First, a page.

One of the best summer outings is loading up the car for a trip to the pool with the kids. But in addition to lathering up the brood with plenty of sunscreen, keeping them hydrated and teaching them about the dangers that lurk poolside, your patients need to know how to best avoid illnesses associated with recreational water use.
A CDC Morbidity and Mortality Weekly Report (MMWR)(www.cdc.gov) from June 26 explained that for 2011-2012 (the most recent years for which finalized data are available), public health officials from 32 states and Puerto Rico reported 90 recreational water-associated illness outbreaks, which resulted in at least 1,788 cases, 95 hospitalizations and one death.
Seventy-seven percent of the 90 outbreaks occurred in treated recreational water, and of these, 52 percent were caused by Cryptosporidium. According to the MMWR article, Cryptosporidium is an extremely chlorine-tolerant parasite that can survive in properly chlorinated water for more than 10 days.
Lead author Michele Hlavsa, R.N., M.P.H., who is an epidemiologist and chief of Healthy Swimming in the CDC's Waterborne Disease Prevention Branch, told AAFP News that because only 32 states and Puerto Rico voluntarily reported their data, this is probably just a small sample of the number of actual recreational water-associated illness outbreaks. And there are other reasons to suspect there might be more outbreaks out there that haven't been reported, she added.
- As summer heats up and people head to the swimming pool, a CDC Morbidity and Mortality Weekly Report from June 26 highlights a rise in outbreaks of waterborne illnesses.
- Seventy-seven percent of 90 outbreaks in 2011-2012 occurred in treated recreational water, and of these, 52 percent were caused by Cryptosporidium.
- Because routine examination of stool for ova and parasites is unlikely to include testing for Cryptosporidium, health care professionals need to specifically request Cryptosporidium testing when exposure is suspected.
For example, because cryptosporidiosis has an incubation period of roughly a week or so, it can be easy to miss an outbreak at a given location, Hlavsa said.
"It's not like with the norovirus, where I go swimming and a few hours later I become sick," she said.
Educating Patients on Healthy Swimming
According to Hlavsa, the biggest message to convey to patients about how to prevent recreational water illnesses is, "If you have diarrhea, stay out of the water."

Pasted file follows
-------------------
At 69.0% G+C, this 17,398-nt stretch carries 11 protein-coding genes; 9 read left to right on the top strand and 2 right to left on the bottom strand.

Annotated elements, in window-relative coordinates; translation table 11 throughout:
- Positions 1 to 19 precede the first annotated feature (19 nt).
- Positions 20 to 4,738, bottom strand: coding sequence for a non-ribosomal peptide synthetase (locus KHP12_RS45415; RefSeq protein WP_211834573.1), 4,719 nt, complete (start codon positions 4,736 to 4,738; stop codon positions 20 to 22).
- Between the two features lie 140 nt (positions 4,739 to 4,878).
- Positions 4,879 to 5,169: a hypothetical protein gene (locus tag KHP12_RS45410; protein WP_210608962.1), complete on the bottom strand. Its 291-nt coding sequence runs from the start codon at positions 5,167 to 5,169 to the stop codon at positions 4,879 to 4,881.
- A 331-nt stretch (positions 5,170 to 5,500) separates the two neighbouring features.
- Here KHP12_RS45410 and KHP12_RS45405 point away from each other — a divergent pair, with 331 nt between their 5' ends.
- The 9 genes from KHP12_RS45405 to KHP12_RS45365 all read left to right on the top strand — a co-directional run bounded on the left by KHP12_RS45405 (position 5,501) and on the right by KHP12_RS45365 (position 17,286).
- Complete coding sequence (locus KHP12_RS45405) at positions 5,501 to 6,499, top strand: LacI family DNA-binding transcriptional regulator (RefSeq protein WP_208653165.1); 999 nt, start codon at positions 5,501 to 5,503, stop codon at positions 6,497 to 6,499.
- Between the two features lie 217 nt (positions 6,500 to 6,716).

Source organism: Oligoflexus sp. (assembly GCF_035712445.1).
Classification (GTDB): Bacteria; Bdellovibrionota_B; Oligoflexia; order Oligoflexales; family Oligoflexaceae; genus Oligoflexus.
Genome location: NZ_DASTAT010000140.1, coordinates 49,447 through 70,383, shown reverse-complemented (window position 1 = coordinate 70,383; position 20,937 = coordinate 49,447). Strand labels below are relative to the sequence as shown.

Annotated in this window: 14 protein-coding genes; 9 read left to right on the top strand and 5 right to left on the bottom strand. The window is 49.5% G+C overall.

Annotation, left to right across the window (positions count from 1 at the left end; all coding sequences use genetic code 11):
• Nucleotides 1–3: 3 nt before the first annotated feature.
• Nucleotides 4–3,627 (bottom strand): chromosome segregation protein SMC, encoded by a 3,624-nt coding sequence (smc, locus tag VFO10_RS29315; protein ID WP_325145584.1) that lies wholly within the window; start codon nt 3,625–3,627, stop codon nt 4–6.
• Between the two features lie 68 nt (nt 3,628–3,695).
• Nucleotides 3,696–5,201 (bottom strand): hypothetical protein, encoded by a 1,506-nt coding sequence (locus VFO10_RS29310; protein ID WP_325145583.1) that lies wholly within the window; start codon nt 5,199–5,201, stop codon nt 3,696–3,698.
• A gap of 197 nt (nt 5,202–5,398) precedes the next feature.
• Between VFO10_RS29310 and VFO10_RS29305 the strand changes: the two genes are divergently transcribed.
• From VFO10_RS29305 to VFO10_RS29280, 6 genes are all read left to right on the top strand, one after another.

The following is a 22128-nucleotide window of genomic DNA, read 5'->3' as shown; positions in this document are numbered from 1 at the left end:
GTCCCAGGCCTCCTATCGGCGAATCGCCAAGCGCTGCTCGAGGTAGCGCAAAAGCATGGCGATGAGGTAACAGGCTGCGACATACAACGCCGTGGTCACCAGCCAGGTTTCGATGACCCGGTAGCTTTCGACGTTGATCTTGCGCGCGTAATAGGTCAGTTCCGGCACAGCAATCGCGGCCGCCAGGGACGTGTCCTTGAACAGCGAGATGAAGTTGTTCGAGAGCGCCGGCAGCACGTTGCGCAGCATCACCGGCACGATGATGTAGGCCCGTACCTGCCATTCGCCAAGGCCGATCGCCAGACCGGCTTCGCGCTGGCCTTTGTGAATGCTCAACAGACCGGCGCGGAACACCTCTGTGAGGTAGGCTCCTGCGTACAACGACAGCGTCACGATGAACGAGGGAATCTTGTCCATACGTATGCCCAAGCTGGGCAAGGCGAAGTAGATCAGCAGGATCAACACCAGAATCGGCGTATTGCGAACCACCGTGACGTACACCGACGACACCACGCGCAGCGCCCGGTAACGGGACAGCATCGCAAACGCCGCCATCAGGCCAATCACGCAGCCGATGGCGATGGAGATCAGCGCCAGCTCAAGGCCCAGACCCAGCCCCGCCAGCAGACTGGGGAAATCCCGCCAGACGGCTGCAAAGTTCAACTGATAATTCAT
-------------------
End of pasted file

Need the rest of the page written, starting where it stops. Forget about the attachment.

It's also important to shower for at least one minute before entering a pool to remove dirt and any other bodily substance that chlorine will seek to break down instead of doing its job to kill germs.
In addition, the CDC recommends that people not swallow pool or similar aquatic facilities' water. "Chlorine kills germs, but doesn't do so instantly," she said. "So germs like E(scherichia) coli and Shigella can also cause outbreaks."
And finally, make sure to relay the simple message to parents and their children that it's important to not urinate or defecate in the pool.
Diagnosing, Treating Cryptosporidiosis
A May 1 MMWR Surveillance Summary(www.cdc.gov) on cryptosporidiosis and giardiasis recommended that health care professionals consider cryptosporidiosis in the differential diagnosis when a patient experiences diarrhea that lasts for more than three days.
And Hlavsa emphasized that because routine laboratory examination of stool for ova and parasites is unlikely to include testing for Cryptosporidium, health care professionals need to specifically request Cryptosporidium testing when exposure is suspected.
Furthermore, said the surveillance summary, because oocyst excretion can be intermittent, the parasite might not be detected in a given stool specimen. Therefore, three stool specimens should be collected on separate days for examination before considering test results to be negative.
Hlavsa said if a patient is diagnosed with cryptosporidiosis, he or she should be told to not only stay out of the pool when they have diarrhea, but also to stay out of the water for the following two weeks to avoid spreading the Cryptosporidium oocysts.
Nitazoxanide (Alinia) is FDA-approved for treatment of cryptosporidiosis(www.cdc.gov) in immunocompetent patients ages 1 and older.
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